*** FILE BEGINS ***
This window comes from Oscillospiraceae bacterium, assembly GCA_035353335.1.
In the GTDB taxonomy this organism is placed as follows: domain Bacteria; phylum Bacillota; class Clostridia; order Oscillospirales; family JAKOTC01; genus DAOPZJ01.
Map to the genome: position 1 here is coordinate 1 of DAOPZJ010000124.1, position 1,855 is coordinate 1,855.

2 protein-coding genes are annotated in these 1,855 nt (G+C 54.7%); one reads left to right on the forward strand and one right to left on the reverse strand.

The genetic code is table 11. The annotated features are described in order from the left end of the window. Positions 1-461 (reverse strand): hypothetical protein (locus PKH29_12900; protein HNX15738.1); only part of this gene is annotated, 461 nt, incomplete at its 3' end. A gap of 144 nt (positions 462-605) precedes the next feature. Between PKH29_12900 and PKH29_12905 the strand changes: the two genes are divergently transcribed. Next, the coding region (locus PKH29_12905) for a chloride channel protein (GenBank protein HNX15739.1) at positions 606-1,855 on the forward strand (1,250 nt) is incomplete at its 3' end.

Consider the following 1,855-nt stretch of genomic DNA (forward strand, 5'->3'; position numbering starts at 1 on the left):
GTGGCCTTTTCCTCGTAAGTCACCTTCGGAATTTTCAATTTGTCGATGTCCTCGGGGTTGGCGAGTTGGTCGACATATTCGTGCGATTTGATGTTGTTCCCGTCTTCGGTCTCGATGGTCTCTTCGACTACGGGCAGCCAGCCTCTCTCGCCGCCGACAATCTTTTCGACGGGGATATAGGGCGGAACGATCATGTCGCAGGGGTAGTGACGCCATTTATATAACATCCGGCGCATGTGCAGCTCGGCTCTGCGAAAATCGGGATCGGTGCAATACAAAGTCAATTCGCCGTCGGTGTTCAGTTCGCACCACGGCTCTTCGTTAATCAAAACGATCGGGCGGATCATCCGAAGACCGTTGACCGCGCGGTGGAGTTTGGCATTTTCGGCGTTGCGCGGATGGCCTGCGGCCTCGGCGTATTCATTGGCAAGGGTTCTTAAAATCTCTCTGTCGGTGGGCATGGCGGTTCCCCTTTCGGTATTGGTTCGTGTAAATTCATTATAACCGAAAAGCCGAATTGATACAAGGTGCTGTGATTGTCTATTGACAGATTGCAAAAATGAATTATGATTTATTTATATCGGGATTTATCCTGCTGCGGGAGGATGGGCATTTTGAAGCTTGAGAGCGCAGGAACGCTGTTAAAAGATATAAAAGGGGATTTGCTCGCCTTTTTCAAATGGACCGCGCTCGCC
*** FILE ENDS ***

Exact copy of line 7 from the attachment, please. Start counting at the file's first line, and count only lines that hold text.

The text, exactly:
GTGGCCTTTTCCTCGTAAGTCACCTTCGGAATTTTCAATTTGTCGATGTCCTCGGGGTTGGCGAGTTGGTCGACATATTCGTGCGATTTGATGTTGTTCCCGTCTTCGGTCTCGATGGTCTCTTCGACTACGGGCAGCCAGCCTCTCTCGCCGCCGACAATCTTTTCGACGGGGATATAGGGCGGAACGATCATGTCGCAGGGGTAGTGACGCCATTTATATAACATCCGGCGCATGTGCAGCTCGGCTCTGCGAAAATCGGGATCGGTGCAATACAAAGTCAATTCGCCGTCGGTGTTCAGTTCGCACCACGGCTCTTCGTTAATCAAAACGATCGGGCGGATCATCCGAAGACCGTTGACCGCGCGGTGGAGTTTGGCATTTTCGGCGTTGCGCGGATGGCCTGCGGCCTCGGCGTATTCATTGGCAAGGGTTCTTAAAATCTCTCTGTCGGTGGGCATGGCGGTTCCCCTTTCGGTATTGGTTCGTGTAAATTCATTATAACCGAAAAGCCGAATTGATACAAGGTGCTGTGATTGTCTATTGACAGATTGCAAAAATGAATTATGATTTATTTATATCGGGATTTATCCTGCTGCGGGAGGATGGGCATTTTGAAGCTTGAGAGCGCAGGAACGCTGTTAAAAGATATAAAAGGGGATTTGCTCGCCTTTTTCAAATGGACCGCGCTCGCC